The growth of anti-bullying laws, policies and public campaigns are making employees ultra-aware to potential bullying situations at work. For supervisors, that means it’s more important than ever to be alert to how your words and actions are being delivered … and received. Here are eight do’s and don’ts:
Let’s say you have a meeting scheduled to discuss resolving customer complaints. To prepare for the meeting, attendees search their inboxes and network drives to find related files they’ll need to begin visualizing a process. By inserting some of these objects into the meeting notice, you can help attendees better prepare for the meeting.
More and more employees use cellphones and smartphones to get their work done, something many employers encourage in the name of greater efficiency. But there’s a downside: significant safety and financial risks created by employees who use mobile devices while driving. Here's some common-sense perspective on protecting your employees ... and your bottom line.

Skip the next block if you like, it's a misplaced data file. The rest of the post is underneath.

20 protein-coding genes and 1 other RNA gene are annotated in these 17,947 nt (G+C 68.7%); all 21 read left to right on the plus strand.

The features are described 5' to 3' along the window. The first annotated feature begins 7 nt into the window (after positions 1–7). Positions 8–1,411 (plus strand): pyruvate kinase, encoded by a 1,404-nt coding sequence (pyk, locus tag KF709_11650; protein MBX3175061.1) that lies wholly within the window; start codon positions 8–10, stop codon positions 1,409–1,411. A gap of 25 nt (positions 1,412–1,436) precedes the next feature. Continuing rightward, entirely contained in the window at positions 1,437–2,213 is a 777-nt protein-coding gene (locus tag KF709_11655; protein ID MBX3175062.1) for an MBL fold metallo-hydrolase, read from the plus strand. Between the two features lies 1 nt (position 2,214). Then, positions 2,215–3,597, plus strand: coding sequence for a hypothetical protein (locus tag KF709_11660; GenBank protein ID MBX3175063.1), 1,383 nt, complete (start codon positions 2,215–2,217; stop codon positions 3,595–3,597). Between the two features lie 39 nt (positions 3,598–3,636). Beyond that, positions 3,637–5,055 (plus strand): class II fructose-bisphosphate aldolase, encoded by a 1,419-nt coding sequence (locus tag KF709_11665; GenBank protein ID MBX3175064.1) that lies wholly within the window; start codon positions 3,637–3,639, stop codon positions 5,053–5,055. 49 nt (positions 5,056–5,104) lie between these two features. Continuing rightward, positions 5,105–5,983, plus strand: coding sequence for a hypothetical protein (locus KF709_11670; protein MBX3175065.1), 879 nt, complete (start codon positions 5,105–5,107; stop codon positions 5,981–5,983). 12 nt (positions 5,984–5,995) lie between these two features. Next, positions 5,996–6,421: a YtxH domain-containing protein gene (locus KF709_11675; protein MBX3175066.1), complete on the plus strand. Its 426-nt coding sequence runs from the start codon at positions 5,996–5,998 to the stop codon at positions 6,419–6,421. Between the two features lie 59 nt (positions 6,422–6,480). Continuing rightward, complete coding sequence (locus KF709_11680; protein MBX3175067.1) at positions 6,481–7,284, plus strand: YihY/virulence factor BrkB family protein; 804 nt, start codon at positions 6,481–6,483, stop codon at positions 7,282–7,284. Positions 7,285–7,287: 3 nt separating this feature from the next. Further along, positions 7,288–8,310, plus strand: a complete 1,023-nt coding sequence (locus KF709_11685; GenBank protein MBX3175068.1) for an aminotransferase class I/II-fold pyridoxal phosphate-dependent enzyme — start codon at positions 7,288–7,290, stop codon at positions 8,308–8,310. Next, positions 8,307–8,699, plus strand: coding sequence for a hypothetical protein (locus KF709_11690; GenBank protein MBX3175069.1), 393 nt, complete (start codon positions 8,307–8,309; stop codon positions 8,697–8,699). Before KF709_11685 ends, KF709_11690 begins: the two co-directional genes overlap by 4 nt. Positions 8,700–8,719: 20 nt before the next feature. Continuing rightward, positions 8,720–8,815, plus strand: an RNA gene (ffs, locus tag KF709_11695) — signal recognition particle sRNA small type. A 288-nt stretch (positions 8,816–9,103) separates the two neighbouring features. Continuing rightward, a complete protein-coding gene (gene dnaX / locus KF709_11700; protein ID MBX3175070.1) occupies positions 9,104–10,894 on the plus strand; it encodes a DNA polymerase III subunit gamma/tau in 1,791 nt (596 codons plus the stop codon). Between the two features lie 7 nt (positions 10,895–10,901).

Everyone has a communications pet peeve in the workplace, such as when people habitually “reply-all” to emails. But are any of your habits peeving somebody else? Four common bad habits, as well as steps to take to break them:
You may have heard that Excel Pivot Tables are too difficult and should be attempted only by the most advanced users. Not true! Pivot Tables are easy to create and you can use them for everything from answering simple questions to performing complex analysis.
Most organizations create a dress code policy to ensure that employees come to work in appropriate, acceptable attire. But the way those business dress code policies are implemented can be the root of employee lawsuits, ranging from religious accommodation requests to different grooming standards for men and women.